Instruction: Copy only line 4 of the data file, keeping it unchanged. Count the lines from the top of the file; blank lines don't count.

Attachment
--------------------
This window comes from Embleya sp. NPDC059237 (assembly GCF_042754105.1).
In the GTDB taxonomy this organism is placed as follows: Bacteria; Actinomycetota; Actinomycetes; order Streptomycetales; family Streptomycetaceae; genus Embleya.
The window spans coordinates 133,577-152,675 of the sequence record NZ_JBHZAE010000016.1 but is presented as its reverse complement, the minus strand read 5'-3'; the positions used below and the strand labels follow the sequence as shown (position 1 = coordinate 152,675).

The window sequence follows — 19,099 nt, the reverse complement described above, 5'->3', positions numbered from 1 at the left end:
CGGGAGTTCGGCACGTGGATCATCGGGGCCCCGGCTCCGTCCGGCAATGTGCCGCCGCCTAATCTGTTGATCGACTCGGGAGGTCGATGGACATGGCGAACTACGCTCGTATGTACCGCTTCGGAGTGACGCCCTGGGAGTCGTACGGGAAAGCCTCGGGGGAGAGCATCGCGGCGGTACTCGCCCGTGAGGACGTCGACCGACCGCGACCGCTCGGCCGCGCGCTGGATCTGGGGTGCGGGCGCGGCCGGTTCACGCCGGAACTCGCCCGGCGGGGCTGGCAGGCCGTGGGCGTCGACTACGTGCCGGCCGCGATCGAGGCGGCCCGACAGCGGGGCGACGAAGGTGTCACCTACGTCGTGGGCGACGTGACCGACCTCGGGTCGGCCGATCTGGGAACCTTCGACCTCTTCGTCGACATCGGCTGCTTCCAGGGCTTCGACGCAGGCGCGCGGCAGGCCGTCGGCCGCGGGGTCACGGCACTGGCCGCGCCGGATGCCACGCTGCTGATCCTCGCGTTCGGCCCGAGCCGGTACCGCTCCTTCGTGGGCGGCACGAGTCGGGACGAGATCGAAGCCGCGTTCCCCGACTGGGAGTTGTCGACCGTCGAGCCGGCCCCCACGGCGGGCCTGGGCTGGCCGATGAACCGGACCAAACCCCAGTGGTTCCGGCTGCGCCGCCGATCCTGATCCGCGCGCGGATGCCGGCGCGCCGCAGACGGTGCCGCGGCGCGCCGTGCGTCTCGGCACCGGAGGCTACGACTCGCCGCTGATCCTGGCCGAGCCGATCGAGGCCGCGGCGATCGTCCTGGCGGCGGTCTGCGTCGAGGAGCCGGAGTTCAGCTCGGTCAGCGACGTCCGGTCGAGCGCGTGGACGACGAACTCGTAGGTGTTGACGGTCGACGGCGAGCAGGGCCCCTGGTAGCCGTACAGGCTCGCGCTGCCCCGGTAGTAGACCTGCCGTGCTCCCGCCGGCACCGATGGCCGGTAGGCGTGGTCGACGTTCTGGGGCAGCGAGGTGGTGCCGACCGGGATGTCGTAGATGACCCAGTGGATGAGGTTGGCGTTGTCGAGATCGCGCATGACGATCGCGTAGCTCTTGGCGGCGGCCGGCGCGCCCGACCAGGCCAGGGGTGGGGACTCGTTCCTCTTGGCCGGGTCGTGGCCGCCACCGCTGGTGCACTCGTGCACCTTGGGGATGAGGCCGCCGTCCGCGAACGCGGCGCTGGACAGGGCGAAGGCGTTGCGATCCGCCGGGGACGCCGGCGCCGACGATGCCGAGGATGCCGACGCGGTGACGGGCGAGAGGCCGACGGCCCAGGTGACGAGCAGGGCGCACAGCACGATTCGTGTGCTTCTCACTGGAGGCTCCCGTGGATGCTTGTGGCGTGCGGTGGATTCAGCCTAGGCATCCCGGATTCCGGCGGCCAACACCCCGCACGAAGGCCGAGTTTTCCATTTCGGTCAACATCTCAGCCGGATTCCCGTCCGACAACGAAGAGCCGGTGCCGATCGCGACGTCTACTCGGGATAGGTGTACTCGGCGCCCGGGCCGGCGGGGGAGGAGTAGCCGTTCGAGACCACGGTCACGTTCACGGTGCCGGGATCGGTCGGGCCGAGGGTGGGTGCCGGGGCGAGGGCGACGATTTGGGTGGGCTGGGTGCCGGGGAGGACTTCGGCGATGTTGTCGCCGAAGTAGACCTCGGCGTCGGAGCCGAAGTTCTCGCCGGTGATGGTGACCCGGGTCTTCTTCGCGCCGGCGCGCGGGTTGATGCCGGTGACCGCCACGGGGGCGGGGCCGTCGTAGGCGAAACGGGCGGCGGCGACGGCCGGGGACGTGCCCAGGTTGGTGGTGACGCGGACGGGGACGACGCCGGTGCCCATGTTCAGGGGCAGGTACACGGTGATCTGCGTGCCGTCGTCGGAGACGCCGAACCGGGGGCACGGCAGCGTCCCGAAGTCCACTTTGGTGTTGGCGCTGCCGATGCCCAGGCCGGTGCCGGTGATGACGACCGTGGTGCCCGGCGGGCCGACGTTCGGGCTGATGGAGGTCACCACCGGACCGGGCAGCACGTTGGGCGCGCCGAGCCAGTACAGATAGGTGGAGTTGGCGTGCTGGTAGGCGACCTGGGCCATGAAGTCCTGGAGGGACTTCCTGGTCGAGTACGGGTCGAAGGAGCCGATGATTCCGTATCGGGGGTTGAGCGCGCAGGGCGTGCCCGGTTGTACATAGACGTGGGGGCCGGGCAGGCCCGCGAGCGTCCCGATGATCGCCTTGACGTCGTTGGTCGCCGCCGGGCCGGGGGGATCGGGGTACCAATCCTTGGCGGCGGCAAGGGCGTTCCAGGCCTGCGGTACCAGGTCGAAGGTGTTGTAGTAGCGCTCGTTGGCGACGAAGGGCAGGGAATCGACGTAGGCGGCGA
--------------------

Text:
The window sequence follows — 19,099 nt, the reverse complement described above, 5'->3', positions numbered from 1 at the left end: